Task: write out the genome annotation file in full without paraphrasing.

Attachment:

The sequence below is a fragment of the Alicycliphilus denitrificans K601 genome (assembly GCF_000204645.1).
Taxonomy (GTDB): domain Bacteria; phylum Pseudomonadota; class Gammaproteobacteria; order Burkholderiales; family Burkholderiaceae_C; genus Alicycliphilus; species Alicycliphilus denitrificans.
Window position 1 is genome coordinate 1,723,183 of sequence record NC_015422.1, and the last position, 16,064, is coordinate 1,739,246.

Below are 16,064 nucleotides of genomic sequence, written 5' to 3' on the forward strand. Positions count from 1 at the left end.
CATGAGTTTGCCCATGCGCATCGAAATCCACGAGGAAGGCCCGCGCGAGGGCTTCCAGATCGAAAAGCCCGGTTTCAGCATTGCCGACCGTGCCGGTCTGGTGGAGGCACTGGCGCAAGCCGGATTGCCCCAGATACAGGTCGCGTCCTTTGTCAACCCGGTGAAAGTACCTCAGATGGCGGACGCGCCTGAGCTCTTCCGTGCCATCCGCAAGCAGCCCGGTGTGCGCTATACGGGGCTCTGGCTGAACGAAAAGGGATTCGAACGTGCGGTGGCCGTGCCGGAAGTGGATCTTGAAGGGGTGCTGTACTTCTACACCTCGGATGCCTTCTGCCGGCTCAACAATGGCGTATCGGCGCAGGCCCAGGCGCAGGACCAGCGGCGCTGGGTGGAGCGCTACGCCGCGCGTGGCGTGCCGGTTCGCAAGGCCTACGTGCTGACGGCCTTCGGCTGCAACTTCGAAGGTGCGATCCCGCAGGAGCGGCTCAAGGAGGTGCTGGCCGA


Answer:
The sequence below is a fragment of the Alicycliphilus denitrificans K601 genome (assembly GCF_000204645.1).
Taxonomy (GTDB): domain Bacteria; phylum Pseudomonadota; class Gammaproteobacteria; order Burkholderiales; family Burkholderiaceae_C; genus Alicycliphilus; species Alicycliphilus denitrificans.
Window position 1 is genome coordinate 1,723,183 of sequence record NC_015422.1, and the last position, 16,064, is coordinate 1,739,246.

Below are 16,064 nucleotides of genomic sequence, written 5' to 3' on the forward strand. Positions count from 1 at the left end.
CATGAGTTTGCCCATGCGCATCGAAATCCACGAGGAAGGCCCGCGCGAGGGCTTCCAGATCGAAAAGCCCGGTTTCAGCATTGCCGACCGTGCCGGTCTGGTGGAGGCACTGGCGCAAGCCGGATTGCCCCAGATACAGGTCGCGTCCTTTGTCAACCCGGTGAAAGTACCTCAGATGGCGGACGCGCCTGAGCTCTTCCGTGCCATCCGCAAGCAGCCCGGTGTGCGCTATACGGGGCTCTGGCTGAACGAAAAGGGATTCGAACGTGCGGTGGCCGTGCCGGAAGTGGATCTTGAAGGGGTGCTGTACTTCTACACCTCGGATGCCTTCTGCCGGCTCAACAATGGCGTATCGGCGCAGGCCCAGGCGCAGGACCAGCGGCGCTGGGTGGAGCGCTACGCCGCGCGTGGCGTGCCGGTTCGCAAGGCCTACGTGCTGACGGCCTTCGGCTGCAACTTCGAAGGTGCGATCCCGCAGGAGCGGCTCAAGGAGGTGCTGGCCGA